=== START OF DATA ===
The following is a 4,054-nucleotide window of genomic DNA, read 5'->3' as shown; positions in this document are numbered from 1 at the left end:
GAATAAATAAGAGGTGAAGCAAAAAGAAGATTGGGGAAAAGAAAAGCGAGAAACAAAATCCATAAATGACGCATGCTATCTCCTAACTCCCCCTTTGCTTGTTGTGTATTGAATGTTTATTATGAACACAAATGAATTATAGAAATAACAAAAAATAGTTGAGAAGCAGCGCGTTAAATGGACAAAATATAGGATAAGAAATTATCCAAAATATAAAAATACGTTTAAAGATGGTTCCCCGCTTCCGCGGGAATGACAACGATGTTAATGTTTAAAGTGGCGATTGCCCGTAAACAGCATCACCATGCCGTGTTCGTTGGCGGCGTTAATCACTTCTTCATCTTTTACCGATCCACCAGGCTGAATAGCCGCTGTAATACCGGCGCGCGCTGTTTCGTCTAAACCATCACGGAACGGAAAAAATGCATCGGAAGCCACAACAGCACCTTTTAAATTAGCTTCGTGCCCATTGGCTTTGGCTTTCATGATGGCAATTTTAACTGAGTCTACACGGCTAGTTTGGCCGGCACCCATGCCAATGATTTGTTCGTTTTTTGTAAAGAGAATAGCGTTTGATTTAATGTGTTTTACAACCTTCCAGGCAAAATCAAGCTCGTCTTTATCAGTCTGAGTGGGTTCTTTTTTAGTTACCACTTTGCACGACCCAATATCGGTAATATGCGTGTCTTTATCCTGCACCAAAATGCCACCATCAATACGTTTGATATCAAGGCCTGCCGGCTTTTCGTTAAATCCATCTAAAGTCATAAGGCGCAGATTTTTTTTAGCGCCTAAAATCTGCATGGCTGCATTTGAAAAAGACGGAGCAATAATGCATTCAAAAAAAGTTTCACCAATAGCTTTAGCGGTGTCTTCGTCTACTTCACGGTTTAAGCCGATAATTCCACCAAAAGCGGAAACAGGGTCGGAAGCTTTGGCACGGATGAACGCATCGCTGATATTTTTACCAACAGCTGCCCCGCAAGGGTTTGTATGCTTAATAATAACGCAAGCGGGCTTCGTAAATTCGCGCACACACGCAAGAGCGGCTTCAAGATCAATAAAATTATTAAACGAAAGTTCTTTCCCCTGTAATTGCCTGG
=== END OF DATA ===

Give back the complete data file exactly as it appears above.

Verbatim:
The following is a 4,054-nucleotide window of genomic DNA, read 5'->3' as shown; positions in this document are numbered from 1 at the left end:
GAATAAATAAGAGGTGAAGCAAAAAGAAGATTGGGGAAAAGAAAAGCGAGAAACAAAATCCATAAATGACGCATGCTATCTCCTAACTCCCCCTTTGCTTGTTGTGTATTGAATGTTTATTATGAACACAAATGAATTATAGAAATAACAAAAAATAGTTGAGAAGCAGCGCGTTAAATGGACAAAATATAGGATAAGAAATTATCCAAAATATAAAAATACGTTTAAAGATGGTTCCCCGCTTCCGCGGGAATGACAACGATGTTAATGTTTAAAGTGGCGATTGCCCGTAAACAGCATCACCATGCCGTGTTCGTTGGCGGCGTTAATCACTTCTTCATCTTTTACCGATCCACCAGGCTGAATAGCCGCTGTAATACCGGCGCGCGCTGTTTCGTCTAAACCATCACGGAACGGAAAAAATGCATCGGAAGCCACAACAGCACCTTTTAAATTAGCTTCGTGCCCATTGGCTTTGGCTTTCATGATGGCAATTTTAACTGAGTCTACACGGCTAGTTTGGCCGGCACCCATGCCAATGATTTGTTCGTTTTTTGTAAAGAGAATAGCGTTTGATTTAATGTGTTTTACAACCTTCCAGGCAAAATCAAGCTCGTCTTTATCAGTCTGAGTGGGTTCTTTTTTAGTTACCACTTTGCACGACCCAATATCGGTAATATGCGTGTCTTTATCCTGCACCAAAATGCCACCATCAATACGTTTGATATCAAGGCCTGCCGGCTTTTCGTTAAATCCATCTAAAGTCATAAGGCGCAGATTTTTTTTAGCGCCTAAAATCTGCATGGCTGCATTTGAAAAAGACGGAGCAATAATGCATTCAAAAAAAGTTTCACCAATAGCTTTAGCGGTGTCTTCGTCTACTTCACGGTTTAAGCCGATAATTCCACCAAAAGCGGAAACAGGGTCGGAAGCTTTGGCACGGATGAACGCATCGCTGATATTTTTACCAACAGCTGCCCCGCAAGGGTTTGTATGCTTAATAATAACGCAAGCGGGCTTCGTAAATTCGCGCACACACGCAAGAGCGGCTTCAAGATCAATAAAATTATTAAACGAAAGTTCTTTCCCCTGTAATTGCCTGG